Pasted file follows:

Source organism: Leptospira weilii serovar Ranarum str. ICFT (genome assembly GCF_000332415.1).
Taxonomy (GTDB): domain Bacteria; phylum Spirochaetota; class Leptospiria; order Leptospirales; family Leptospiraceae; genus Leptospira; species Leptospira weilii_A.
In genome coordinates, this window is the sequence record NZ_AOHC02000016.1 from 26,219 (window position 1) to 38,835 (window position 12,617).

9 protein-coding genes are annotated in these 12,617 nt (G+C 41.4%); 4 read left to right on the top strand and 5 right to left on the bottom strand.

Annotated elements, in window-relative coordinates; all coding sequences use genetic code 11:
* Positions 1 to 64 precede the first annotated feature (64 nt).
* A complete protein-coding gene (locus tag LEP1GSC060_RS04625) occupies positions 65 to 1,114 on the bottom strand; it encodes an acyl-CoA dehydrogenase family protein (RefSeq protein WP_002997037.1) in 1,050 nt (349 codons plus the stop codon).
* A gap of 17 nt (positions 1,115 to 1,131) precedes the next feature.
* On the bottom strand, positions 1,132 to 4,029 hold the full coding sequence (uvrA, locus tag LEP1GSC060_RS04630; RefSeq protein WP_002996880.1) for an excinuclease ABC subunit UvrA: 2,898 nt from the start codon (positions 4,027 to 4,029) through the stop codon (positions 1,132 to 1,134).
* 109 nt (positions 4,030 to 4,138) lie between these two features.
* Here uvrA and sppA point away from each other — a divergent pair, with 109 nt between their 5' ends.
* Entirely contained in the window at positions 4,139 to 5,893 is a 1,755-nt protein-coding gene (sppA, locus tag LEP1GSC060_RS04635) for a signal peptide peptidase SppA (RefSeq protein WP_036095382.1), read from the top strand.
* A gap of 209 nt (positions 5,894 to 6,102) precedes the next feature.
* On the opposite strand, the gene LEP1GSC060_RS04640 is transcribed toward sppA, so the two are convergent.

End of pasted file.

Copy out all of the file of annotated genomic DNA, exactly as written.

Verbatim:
Source organism: Leptospira weilii serovar Ranarum str. ICFT (genome assembly GCF_000332415.1).
Taxonomy (GTDB): domain Bacteria; phylum Spirochaetota; class Leptospiria; order Leptospirales; family Leptospiraceae; genus Leptospira; species Leptospira weilii_A.
In genome coordinates, this window is the sequence record NZ_AOHC02000016.1 from 26,219 (window position 1) to 38,835 (window position 12,617).

9 protein-coding genes are annotated in these 12,617 nt (G+C 41.4%); 4 read left to right on the top strand and 5 right to left on the bottom strand.

Annotated elements, in window-relative coordinates; all coding sequences use genetic code 11:
* Positions 1 to 64 precede the first annotated feature (64 nt).
* A complete protein-coding gene (locus tag LEP1GSC060_RS04625) occupies positions 65 to 1,114 on the bottom strand; it encodes an acyl-CoA dehydrogenase family protein (RefSeq protein WP_002997037.1) in 1,050 nt (349 codons plus the stop codon).
* A gap of 17 nt (positions 1,115 to 1,131) precedes the next feature.
* On the bottom strand, positions 1,132 to 4,029 hold the full coding sequence (uvrA, locus tag LEP1GSC060_RS04630; RefSeq protein WP_002996880.1) for an excinuclease ABC subunit UvrA: 2,898 nt from the start codon (positions 4,027 to 4,029) through the stop codon (positions 1,132 to 1,134).
* 109 nt (positions 4,030 to 4,138) lie between these two features.
* Here uvrA and sppA point away from each other — a divergent pair, with 109 nt between their 5' ends.
* Entirely contained in the window at positions 4,139 to 5,893 is a 1,755-nt protein-coding gene (sppA, locus tag LEP1GSC060_RS04635) for a signal peptide peptidase SppA (RefSeq protein WP_036095382.1), read from the top strand.
* A gap of 209 nt (positions 5,894 to 6,102) precedes the next feature.
* On the opposite strand, the gene LEP1GSC060_RS04640 is transcribed toward sppA, so the two are convergent.